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Black ex-coaches say NFL’s Rooney Rule is broken
NEW ORLEANS (AP) - Three black former NFL head coaches say the league needs to rethink its Rooney Rule for promoting minority hiring after 15 top vacancies _ eight head coaching jobs and seven general manager positions _ were all filled by white candidates since the regular season ended a month ago.
“I know the concept is good and something we need to do,” said Tony Dungy, who was with the Indianapolis Colts during the 2006 season when he became the first black coach to win a Super Bowl. “Obviously, it’s not working the way it should.”
The Rooney Rule, implemented in 2003, was named for Pittsburgh Steelers chairman Dan Rooney, who steadfastly pushed the league to require every team to interview at least one minority candidate every time there is a coaching or general manager opening.
Before the rule went into effect, the NFL had had only six minority head coaches in more than 80 years. Since it has been in place, 12 have been hired.
But none were hired this year to replace the two black coaches who were fired _ Romeo Crennel in Kansas City and Lovie Smith in Chicago _ and the one fired black GM, Rod Graves in Arizona.
Herm Edwards, former coach of the New York Jets and Kansas City Chiefs and now an ESPN analyst, has called for not only revising the rule but perhaps even changing its name.
“When you use the Rooney Rule and not correctly, you put a little bit of a bad mark on Mr. Rooney’s name, and that is not good,” Edwards said Wednesday. “If it keeps going this way, we might need to take his name off the rule. It is not being used in the right manner that Mr. Rooney meant it to be.”
Robert Gulliver, the NFL’s executive vice president of human resources, said that the hiring results were “disappointing” and that he expects to make revisions in the rule.
The Fritz Pollard Alliance, a group of minority coaches and front-office, scouting and game-day NFL officials, wants the Rooney Rule expanded to apply to coordinators, assistant head coaches and club president positions.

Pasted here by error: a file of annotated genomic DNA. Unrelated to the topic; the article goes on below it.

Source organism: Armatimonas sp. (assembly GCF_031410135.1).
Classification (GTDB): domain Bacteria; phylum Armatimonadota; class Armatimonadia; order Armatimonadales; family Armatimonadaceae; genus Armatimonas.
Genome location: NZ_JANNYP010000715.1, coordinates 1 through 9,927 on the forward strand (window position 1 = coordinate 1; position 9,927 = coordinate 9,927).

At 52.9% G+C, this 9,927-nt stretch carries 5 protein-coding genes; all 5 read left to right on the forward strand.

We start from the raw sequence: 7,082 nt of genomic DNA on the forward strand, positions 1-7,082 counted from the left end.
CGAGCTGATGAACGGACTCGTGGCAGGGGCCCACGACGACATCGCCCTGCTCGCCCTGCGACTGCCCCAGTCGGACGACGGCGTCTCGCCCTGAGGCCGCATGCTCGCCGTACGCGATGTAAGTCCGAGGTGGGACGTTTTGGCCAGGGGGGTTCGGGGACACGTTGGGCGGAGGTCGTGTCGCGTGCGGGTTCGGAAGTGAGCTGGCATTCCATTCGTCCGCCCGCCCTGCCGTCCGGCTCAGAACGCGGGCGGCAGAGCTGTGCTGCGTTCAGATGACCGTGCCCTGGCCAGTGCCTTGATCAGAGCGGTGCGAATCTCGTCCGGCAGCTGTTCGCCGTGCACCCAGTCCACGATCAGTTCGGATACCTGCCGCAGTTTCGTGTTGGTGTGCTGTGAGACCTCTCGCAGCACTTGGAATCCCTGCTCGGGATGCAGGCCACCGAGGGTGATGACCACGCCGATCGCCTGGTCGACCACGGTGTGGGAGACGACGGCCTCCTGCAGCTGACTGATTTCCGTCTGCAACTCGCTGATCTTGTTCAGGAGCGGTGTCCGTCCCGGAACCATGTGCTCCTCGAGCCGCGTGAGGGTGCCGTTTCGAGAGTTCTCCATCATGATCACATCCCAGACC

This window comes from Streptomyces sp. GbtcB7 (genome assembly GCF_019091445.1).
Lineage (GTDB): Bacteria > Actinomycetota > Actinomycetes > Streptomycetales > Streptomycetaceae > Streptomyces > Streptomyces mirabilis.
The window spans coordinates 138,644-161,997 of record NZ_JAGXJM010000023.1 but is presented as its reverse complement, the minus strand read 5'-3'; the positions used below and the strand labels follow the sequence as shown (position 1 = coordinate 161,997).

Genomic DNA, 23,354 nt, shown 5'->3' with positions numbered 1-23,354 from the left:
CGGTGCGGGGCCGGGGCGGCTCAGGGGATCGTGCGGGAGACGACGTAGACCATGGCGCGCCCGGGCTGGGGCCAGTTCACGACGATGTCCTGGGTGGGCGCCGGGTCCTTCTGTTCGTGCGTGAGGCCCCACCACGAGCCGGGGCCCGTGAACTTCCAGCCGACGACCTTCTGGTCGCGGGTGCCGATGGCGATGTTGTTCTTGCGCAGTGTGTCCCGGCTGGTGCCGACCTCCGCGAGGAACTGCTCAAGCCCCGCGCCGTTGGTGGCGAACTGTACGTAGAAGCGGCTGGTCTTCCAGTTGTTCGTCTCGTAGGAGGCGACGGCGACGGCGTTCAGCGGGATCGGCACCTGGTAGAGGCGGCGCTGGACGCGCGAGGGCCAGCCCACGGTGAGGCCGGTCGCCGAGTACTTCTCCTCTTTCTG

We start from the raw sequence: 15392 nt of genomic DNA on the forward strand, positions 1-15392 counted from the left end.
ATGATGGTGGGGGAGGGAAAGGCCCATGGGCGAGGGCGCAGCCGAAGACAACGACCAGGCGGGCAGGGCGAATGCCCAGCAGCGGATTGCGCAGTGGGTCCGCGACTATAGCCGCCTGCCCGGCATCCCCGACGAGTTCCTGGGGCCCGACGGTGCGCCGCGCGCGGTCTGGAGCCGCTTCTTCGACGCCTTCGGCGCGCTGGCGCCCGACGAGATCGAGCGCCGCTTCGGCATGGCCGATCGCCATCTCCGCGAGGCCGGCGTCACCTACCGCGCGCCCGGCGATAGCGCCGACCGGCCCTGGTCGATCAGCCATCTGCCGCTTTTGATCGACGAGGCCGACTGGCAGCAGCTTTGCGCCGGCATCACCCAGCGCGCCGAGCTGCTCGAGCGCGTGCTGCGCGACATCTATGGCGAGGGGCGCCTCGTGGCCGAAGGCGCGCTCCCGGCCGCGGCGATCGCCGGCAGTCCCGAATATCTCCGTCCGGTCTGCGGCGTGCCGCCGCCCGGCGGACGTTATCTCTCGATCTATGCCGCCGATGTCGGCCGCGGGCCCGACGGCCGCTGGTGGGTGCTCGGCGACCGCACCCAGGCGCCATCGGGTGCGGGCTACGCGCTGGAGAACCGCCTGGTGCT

Unlike Dungy and Edwards, Jim Caldwell is still coaching, albeit as an assistant. Not only that, his team, the Baltimore Ravens, will play the San Francisco 49ers in Sunday’s Super Bowl. But he wasn’t even invited to interview for one of the eight vacant coaching jobs, though having a team in the playoffs can be a hindrance to such opportunities.
Fired as the Colts‘ coach following the 2011 season, Caldwell joined the Ravens as quarterbacks coach. When head coach John Harbaugh fired offensive coordinator Cam Cameron in December, Caldwell was promoted. With his guidance, Baltimore’s offense responded.
Caldwell is no stranger to the Super Bowl, having led the Colts there three years ago after replacing the retired Dungy. It was only after Peyton Manning was sidelined for the 2011 season that Caldwell was fired.
“It has been a great rule and it has worked in the past,” he said. “Just like anything else, you have to, after a certain period of time, revisit it and take a look and see if it needs a little tweaking. I think it does in this particular case.”
Caldwell added: “That’s one of the reasons that the Rooney Rule was put in place, because you’re trying to avoid those situations, if possible. We’re at that stage where guys like Lovie Smith, who didn’t get an opportunity, who had won and been very successful previously … obviously, there’s some concern there, and that’s why I think the rule is going to be revisited.”
Dungy said he believes the entire system is broken. He cited 21 head coaching jobs changing in a three-year span, which he said indicates owners are making the wrong hires regardless of race.
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